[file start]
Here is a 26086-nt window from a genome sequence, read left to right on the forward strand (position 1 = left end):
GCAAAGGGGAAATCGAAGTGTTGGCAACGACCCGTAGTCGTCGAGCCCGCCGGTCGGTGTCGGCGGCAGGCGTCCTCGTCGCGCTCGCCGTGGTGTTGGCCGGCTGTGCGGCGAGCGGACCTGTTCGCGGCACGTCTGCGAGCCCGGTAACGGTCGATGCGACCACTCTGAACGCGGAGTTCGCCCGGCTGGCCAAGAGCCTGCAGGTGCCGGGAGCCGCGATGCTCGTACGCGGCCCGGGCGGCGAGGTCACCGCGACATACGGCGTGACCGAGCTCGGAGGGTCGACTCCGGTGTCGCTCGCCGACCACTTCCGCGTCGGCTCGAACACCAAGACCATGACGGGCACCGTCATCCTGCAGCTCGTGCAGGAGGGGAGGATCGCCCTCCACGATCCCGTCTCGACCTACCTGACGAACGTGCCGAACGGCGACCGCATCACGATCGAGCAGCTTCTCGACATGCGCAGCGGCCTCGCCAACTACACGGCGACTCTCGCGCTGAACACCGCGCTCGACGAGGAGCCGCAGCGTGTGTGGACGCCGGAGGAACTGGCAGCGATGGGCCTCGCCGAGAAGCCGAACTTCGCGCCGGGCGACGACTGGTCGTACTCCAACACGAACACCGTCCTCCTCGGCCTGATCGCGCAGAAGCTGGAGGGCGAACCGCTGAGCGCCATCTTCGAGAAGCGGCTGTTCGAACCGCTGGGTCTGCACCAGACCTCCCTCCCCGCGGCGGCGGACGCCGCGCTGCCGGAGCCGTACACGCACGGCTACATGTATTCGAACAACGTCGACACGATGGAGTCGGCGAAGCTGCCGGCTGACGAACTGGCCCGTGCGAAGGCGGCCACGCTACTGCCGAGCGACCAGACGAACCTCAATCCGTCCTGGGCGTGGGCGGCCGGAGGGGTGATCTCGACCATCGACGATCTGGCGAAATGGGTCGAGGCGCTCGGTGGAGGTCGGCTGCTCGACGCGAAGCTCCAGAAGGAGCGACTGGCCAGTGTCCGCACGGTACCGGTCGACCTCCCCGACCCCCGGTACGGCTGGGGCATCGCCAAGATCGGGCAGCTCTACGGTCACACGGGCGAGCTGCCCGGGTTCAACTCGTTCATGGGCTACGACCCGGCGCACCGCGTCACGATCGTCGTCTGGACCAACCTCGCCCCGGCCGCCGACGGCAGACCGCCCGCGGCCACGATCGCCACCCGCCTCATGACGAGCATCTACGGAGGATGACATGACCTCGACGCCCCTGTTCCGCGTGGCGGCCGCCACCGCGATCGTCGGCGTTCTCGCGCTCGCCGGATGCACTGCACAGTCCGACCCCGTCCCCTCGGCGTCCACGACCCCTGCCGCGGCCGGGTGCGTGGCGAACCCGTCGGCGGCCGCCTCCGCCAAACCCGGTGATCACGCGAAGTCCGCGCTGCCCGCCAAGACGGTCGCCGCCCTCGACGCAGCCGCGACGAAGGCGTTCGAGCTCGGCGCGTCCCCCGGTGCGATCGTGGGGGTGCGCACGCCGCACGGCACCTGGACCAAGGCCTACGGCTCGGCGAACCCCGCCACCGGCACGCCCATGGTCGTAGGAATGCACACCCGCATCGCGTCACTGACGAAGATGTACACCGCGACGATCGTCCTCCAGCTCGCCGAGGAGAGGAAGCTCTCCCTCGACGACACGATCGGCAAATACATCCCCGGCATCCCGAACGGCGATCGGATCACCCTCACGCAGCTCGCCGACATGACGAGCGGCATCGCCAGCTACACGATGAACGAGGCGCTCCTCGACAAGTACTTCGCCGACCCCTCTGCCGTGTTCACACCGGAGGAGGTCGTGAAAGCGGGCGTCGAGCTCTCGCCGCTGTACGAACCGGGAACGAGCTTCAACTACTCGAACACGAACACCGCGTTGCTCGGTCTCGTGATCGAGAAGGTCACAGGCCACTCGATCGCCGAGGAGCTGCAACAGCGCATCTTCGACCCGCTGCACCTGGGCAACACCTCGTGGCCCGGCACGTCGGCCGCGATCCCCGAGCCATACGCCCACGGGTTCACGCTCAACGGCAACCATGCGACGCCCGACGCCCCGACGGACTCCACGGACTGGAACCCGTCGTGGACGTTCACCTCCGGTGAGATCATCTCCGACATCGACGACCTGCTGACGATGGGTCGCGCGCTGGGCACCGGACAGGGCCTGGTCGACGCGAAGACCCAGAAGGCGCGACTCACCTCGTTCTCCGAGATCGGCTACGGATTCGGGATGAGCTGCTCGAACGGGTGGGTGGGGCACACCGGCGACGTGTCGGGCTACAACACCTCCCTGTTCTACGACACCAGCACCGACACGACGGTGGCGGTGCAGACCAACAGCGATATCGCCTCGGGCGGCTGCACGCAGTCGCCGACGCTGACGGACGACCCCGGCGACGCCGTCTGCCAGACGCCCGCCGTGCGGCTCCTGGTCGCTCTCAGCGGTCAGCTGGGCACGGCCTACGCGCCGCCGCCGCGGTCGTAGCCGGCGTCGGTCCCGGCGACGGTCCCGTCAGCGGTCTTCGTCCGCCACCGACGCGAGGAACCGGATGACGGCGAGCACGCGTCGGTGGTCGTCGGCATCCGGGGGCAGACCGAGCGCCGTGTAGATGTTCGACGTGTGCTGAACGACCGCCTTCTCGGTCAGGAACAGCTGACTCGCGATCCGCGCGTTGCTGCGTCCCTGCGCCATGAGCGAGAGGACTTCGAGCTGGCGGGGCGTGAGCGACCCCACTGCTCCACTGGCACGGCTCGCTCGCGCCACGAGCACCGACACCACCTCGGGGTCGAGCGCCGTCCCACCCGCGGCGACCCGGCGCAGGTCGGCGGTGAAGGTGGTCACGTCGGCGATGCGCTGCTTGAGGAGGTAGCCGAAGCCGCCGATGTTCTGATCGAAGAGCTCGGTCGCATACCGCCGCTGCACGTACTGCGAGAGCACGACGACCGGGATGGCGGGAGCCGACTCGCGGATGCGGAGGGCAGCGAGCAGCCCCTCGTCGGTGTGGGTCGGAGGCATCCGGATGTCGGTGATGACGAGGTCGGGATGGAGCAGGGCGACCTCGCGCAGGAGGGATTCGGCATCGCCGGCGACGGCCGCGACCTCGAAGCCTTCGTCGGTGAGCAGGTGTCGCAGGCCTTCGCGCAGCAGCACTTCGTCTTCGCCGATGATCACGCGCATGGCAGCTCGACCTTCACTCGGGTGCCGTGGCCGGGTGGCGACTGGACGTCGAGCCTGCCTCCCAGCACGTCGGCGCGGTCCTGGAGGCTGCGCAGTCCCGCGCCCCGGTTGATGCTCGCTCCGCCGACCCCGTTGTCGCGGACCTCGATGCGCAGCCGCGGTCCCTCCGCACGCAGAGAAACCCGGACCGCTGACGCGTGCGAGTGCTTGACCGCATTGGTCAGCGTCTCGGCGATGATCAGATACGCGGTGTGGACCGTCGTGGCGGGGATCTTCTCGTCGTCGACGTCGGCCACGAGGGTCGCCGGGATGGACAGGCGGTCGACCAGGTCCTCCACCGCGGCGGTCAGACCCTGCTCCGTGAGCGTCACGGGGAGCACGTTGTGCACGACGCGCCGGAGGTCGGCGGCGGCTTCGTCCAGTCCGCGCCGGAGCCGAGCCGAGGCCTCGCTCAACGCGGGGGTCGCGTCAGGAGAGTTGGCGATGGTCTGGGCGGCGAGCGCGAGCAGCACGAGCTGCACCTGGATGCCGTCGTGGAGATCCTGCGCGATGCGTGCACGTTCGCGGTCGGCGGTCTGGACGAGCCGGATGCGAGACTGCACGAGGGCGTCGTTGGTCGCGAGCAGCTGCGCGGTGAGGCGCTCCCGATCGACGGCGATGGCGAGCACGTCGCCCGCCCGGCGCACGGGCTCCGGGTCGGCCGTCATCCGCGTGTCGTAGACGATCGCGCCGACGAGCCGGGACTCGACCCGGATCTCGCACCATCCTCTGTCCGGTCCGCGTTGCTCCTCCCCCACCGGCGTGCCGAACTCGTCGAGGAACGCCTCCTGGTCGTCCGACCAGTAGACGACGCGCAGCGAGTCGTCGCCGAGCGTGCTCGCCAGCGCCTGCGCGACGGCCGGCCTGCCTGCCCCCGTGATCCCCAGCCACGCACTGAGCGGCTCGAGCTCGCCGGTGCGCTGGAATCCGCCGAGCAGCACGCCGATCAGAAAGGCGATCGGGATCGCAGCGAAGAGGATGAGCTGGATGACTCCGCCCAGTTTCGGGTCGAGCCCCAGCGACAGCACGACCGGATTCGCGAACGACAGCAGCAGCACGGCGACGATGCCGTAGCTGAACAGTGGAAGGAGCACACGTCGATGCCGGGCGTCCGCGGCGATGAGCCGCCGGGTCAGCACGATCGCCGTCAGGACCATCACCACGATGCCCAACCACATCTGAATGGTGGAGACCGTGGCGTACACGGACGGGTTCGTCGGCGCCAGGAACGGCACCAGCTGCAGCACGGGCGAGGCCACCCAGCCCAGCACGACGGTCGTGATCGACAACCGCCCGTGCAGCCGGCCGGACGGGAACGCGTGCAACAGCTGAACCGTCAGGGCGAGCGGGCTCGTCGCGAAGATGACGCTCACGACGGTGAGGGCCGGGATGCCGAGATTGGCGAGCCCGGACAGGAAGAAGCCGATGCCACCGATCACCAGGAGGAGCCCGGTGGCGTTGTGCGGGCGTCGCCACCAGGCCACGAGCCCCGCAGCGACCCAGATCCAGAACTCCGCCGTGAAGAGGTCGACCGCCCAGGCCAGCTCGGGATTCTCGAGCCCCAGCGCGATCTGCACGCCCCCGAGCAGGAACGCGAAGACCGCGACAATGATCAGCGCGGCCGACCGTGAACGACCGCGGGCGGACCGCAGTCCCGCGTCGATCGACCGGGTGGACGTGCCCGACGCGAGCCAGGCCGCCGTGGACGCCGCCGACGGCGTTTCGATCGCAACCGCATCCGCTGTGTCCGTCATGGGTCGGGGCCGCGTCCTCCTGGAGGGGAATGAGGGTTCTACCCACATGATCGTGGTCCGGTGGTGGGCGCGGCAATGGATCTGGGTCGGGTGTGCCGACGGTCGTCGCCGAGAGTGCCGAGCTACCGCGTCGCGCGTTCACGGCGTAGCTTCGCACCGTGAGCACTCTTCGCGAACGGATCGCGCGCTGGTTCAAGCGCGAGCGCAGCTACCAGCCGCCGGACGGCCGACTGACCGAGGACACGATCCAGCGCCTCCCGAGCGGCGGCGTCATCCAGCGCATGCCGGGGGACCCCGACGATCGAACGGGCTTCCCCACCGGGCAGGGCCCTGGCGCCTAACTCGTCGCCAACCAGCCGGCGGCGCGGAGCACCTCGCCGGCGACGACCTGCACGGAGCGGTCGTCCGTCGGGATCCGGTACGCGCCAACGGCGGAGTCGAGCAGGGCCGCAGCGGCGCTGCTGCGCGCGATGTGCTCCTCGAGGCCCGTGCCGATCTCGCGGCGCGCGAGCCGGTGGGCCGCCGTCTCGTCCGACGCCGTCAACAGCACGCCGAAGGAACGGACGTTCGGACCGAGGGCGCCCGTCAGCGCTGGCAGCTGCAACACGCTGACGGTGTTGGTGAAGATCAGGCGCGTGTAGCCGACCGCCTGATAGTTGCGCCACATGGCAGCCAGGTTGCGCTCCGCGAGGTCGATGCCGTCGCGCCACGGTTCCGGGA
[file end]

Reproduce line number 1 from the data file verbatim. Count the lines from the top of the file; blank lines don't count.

Here is a 26086-nt window from a genome sequence, read left to right on the forward strand (position 1 = left end):